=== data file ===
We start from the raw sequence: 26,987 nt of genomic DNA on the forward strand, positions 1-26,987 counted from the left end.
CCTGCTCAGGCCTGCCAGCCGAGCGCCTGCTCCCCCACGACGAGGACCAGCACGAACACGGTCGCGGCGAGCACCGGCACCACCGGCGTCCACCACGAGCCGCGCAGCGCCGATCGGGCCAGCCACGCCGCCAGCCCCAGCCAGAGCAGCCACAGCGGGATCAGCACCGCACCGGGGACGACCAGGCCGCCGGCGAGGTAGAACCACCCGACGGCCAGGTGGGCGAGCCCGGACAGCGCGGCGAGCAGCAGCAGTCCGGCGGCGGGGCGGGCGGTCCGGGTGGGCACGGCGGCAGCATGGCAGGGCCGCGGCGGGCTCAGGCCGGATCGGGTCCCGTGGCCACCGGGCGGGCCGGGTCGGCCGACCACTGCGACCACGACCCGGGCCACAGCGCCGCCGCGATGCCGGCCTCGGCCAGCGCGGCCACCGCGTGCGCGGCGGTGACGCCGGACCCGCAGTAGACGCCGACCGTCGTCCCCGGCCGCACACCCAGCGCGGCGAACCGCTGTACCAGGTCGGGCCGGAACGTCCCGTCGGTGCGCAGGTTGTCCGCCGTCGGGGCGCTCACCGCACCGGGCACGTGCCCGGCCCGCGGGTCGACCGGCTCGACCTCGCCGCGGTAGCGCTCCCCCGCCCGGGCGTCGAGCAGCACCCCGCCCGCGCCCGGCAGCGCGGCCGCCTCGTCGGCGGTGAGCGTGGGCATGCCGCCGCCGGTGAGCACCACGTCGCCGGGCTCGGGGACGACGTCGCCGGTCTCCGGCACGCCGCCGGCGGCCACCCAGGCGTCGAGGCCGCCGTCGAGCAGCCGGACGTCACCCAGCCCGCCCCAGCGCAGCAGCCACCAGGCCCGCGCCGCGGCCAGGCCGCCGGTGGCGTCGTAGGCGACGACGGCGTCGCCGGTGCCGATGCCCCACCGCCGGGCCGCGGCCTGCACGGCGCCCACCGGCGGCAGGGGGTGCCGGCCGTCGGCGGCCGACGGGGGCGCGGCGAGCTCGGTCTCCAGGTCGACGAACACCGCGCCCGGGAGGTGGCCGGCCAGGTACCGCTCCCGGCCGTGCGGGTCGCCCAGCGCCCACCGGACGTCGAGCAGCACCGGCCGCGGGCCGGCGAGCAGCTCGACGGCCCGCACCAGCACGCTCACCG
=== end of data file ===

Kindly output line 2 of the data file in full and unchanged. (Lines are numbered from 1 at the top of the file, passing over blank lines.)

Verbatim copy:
CCTGCTCAGGCCTGCCAGCCGAGCGCCTGCTCCCCCACGACGAGGACCAGCACGAACACGGTCGCGGCGAGCACCGGCACCACCGGCGTCCACCACGAGCCGCGCAGCGCCGATCGGGCCAGCCACGCCGCCAGCCCCAGCCAGAGCAGCCACAGCGGGATCAGCACCGCACCGGGGACGACCAGGCCGCCGGCGAGGTAGAACCACCCGACGGCCAGGTGGGCGAGCCCGGACAGCGCGGCGAGCAGCAGCAGTCCGGCGGCGGGGCGGGCGGTCCGGGTGGGCACGGCGGCAGCATGGCAGGGCCGCGGCGGGCTCAGGCCGGATCGGGTCCCGTGGCCACCGGGCGGGCCGGGTCGGCCGACCACTGCGACCACGACCCGGGCCACAGCGCCGCCGCGATGCCGGCCTCGGCCAGCGCGGCCACCGCGTGCGCGGCGGTGACGCCGGACCCGCAGTAGACGCCGACCGTCGTCCCCGGCCGCACACCCAGCGCGGCGAACCGCTGTACCAGGTCGGGCCGGAACGTCCCGTCGGTGCGCAGGTTGTCCGCCGTCGGGGCGCTCACCGCACCGGGCACGTGCCCGGCCCGCGGGTCGACCGGCTCGACCTCGCCGCGGTAGCGCTCCCCCGCCCGGGCGTCGAGCAGCACCCCGCCCGCGCCCGGCAGCGCGGCCGCCTCGTCGGCGGTGAGCGTGGGCATGCCGCCGCCGGTGAGCACCACGTCGCCGGGCTCGGGGACGACGTCGCCGGTCTCCGGCACGCCGCCGGCGGCCACCCAGGCGTCGAGGCCGCCGTCGAGCAGCCGGACGTCACCCAGCCCGCCCCAGCGCAGCAGCCACCAGGCCCGCGCCGCGGCCAGGCCGCCGGTGGCGTCGTAGGCGACGACGGCGTCGCCGGTGCCGATGCCCCACCGCCGGGCCGCGGCCTGCACGGCGCCCACCGGCGGCAGGGGGTGCCGGCCGTCGGCGGCCGACGGGGGCGCGGCGAGCTCGGTCTCCAGGTCGACGAACACCGCGCCCGGGAGGTGGCCGGCCAGGTACCGCTCCCGGCCGTGCGGGTCGCCCAGCGCCCACCGGACGTCGAGCAGCACCGGCCGCGGGCCGGCGAGCAGCTCGACGGCCCGCACCAGCACGCTCACCG